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The Dawes Act proved to be catastrophic for the American Indians; over the next decades they existed under policies that outlawed their traditional way of living yet failed to provide the vital resources to support their businesses and families. Splitting the reservations into small parcels of land brought about the significant decrease of Indian-owned land. Inside three decades, the people had lost more than two-thirds of the territory that they had controlled before the Dawes Act was passed in 1887; the majority of the remaining land was sold to white settlers.
Regularly, Native Americans were duped out of their allotments or were forced to sell their property in order to pay bills and provide for their families. As a result, the Indians were not “Americanized” and were generally unable to become self-supporting farmers or ranchers, like the creators of the Act had expected. Aside from that it created resentment among Indians toward the U.S. government, as the allotment practice often destroyed land that was the spiritual and cultural location of their lives.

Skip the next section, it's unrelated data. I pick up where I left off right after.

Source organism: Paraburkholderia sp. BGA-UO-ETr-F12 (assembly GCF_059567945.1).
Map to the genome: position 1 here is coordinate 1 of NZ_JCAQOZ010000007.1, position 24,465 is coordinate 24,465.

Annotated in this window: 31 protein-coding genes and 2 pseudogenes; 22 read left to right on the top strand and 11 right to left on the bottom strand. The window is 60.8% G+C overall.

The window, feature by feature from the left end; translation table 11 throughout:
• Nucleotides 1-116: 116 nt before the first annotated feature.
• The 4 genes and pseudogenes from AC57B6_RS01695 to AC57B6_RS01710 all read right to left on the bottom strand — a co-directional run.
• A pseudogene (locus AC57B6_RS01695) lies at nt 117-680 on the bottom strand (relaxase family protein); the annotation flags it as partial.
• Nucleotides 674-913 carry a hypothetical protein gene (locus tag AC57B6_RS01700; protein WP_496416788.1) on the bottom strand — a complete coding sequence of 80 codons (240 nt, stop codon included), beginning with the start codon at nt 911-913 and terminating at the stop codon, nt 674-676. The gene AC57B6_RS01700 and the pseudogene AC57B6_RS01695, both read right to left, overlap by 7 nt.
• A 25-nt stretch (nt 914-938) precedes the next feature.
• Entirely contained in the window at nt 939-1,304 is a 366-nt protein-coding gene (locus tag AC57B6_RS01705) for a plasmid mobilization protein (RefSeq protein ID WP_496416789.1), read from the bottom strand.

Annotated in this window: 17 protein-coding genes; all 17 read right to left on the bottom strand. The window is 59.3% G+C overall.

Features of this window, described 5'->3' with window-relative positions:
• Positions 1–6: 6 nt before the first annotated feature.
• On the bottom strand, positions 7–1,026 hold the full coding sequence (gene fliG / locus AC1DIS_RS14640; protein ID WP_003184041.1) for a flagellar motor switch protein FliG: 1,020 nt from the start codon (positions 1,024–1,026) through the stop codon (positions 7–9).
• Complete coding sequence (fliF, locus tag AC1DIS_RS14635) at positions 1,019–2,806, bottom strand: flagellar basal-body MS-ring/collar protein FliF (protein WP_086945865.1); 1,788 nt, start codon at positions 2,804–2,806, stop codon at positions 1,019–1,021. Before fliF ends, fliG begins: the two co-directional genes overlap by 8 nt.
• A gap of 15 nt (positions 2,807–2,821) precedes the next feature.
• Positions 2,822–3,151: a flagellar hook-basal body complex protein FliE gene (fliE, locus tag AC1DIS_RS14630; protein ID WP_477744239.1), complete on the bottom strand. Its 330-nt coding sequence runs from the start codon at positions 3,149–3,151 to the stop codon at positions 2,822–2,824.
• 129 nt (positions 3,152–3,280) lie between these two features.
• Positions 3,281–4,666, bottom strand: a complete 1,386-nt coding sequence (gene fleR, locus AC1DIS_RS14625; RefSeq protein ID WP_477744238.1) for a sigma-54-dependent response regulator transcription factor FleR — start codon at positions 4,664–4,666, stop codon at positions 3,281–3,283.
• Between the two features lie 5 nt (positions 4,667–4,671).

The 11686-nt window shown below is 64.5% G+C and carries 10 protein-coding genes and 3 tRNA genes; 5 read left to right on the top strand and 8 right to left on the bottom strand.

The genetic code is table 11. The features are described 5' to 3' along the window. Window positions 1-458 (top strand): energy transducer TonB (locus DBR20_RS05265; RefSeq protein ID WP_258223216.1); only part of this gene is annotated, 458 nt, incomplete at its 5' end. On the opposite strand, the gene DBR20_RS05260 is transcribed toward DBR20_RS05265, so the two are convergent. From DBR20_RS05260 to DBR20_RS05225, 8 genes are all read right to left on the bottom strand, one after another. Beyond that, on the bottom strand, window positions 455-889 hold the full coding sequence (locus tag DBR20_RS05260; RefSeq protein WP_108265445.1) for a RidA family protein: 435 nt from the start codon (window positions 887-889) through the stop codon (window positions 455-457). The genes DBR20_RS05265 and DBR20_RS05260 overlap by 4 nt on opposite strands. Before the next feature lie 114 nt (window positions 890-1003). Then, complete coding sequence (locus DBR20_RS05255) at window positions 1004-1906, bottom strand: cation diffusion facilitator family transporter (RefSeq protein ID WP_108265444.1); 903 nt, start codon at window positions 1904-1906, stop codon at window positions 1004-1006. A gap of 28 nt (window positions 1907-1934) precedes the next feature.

Native American Culture
Between 1850 and 1900, life for Native Americans changed dramatically. Due to U.S. government regulations, American Indians were forced from their homes because their native lands were parceled out. The Plains, which they had previously roamed without limits, were now filling with white settlers.
The Upshot of the Indian Wars
Over these years the Indians had been cheated out of their property, food and way of life, as the federal government’s Indian plans shoved them inside reservations and attempted to “Americanize” them. Many American Indian bands could not make it through relocation, cultural destruction and military loss; by 1890 the Native American population was decreased to less than 250,000 people. Thanks to generations of discriminatory and corrupt policies implemented by the United States government between 1850 and 1900, life for the American Indians was altered permanently.